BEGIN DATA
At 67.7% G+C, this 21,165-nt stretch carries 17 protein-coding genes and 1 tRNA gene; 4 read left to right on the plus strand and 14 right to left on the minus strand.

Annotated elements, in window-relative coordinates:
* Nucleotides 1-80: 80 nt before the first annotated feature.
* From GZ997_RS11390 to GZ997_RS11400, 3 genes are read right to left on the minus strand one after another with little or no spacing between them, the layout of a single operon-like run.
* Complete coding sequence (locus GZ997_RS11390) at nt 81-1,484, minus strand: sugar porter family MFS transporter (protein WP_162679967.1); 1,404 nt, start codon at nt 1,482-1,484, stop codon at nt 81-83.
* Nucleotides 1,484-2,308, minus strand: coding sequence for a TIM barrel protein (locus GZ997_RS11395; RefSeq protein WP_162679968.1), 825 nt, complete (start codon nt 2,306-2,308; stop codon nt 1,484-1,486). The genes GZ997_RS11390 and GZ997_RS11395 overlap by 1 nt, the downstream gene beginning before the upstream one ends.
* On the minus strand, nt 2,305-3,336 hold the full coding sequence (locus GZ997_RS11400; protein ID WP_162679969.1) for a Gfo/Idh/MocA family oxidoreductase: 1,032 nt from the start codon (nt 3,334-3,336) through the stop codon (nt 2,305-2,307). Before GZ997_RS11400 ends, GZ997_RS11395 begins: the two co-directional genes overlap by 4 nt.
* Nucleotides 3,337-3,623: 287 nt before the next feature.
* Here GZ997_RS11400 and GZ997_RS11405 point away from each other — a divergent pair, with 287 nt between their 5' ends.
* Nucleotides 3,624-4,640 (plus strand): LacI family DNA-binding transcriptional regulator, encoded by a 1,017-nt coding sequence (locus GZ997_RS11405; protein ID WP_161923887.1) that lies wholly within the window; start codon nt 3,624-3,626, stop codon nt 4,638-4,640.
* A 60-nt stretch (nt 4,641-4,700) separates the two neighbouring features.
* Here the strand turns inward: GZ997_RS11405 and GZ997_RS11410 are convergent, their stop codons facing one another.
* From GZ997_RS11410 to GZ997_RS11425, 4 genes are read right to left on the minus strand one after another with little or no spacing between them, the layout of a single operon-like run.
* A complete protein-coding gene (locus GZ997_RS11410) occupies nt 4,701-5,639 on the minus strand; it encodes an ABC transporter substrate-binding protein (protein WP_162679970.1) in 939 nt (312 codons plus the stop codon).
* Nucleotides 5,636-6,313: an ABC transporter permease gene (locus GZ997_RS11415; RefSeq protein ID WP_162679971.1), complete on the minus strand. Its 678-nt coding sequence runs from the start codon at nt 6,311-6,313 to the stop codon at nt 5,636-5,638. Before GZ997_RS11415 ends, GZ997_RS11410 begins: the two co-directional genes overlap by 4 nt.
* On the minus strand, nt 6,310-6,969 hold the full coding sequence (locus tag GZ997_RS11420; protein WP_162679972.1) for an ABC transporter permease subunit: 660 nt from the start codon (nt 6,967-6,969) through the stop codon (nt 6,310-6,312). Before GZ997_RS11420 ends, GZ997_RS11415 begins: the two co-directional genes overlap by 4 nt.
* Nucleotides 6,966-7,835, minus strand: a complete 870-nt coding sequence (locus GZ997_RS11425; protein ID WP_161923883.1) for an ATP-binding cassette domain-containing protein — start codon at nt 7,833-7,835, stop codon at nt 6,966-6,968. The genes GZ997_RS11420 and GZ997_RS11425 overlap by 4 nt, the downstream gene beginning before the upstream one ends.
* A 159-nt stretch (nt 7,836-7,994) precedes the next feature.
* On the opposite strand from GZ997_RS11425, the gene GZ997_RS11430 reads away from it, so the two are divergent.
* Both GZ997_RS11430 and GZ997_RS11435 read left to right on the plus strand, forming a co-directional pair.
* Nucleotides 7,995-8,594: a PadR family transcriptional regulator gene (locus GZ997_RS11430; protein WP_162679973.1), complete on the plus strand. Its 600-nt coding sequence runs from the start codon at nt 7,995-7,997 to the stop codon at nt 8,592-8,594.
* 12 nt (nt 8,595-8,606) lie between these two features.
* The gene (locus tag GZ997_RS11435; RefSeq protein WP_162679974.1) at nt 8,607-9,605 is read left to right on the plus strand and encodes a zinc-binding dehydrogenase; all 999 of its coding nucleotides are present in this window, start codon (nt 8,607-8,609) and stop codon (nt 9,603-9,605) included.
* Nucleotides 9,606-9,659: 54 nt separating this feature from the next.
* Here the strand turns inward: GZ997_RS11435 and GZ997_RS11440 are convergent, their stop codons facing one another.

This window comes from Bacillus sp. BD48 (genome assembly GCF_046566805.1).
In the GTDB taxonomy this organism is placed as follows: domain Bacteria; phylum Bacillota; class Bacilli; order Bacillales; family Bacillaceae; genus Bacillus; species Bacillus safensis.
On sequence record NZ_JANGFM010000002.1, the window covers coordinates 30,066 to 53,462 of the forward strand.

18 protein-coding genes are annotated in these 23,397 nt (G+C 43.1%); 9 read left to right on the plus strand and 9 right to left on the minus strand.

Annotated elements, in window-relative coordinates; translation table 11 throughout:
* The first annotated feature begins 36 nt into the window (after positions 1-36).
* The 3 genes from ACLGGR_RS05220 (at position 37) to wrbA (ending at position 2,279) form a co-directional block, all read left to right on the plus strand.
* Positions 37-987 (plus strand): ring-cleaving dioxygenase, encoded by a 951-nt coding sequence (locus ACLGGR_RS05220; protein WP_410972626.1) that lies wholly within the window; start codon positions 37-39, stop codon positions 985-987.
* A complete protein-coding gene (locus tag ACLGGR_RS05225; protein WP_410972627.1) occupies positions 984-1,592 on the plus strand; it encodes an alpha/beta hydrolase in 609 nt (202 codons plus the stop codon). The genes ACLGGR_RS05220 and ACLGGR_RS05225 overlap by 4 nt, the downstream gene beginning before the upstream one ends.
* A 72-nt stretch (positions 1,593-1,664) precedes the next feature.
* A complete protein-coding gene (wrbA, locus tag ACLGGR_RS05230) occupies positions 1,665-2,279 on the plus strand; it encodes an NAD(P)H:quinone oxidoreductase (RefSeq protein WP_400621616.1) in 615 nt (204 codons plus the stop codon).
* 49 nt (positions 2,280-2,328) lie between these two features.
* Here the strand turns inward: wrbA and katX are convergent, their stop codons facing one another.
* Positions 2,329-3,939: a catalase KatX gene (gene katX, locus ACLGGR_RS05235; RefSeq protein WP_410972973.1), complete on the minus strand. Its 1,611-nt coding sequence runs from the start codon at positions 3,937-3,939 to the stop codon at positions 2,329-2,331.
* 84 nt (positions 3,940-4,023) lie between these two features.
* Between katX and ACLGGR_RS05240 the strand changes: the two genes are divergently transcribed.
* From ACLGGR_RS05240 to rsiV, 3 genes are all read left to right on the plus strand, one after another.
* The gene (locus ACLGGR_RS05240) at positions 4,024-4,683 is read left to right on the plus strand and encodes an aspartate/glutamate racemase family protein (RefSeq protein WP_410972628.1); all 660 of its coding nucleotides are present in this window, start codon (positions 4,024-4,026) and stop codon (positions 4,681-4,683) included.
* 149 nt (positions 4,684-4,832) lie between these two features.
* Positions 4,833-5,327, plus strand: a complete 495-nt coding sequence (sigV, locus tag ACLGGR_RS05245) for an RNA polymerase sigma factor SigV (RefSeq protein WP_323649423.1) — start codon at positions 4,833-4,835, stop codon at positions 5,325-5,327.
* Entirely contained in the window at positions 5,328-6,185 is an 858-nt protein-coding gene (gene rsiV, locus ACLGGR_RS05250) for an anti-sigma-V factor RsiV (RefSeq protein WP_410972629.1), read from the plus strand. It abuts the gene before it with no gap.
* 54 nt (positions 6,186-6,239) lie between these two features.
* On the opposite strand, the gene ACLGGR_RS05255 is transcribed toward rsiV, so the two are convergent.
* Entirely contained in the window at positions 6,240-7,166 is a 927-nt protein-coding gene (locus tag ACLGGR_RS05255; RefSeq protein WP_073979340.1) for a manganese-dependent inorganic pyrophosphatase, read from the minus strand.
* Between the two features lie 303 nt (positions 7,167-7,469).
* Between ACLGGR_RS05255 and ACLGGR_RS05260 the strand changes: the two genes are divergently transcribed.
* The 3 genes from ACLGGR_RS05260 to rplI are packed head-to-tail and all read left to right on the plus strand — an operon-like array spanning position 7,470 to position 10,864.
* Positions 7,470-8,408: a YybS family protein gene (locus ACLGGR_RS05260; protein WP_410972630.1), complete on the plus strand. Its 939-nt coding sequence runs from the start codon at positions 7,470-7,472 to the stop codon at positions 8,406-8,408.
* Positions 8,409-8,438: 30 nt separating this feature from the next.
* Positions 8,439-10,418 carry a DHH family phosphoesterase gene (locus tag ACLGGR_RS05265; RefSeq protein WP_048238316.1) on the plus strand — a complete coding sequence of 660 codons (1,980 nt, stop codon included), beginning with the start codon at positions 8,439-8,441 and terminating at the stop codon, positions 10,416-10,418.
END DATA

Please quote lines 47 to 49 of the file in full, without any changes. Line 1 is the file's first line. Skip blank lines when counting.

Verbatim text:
* 54 nt (positions 6,186-6,239) lie between these two features.
* On the opposite strand, the gene ACLGGR_RS05255 is transcribed toward rsiV, so the two are convergent.
* Entirely contained in the window at positions 6,240-7,166 is a 927-nt protein-coding gene (locus tag ACLGGR_RS05255; RefSeq protein WP_073979340.1) for a manganese-dependent inorganic pyrophosphatase, read from the minus strand.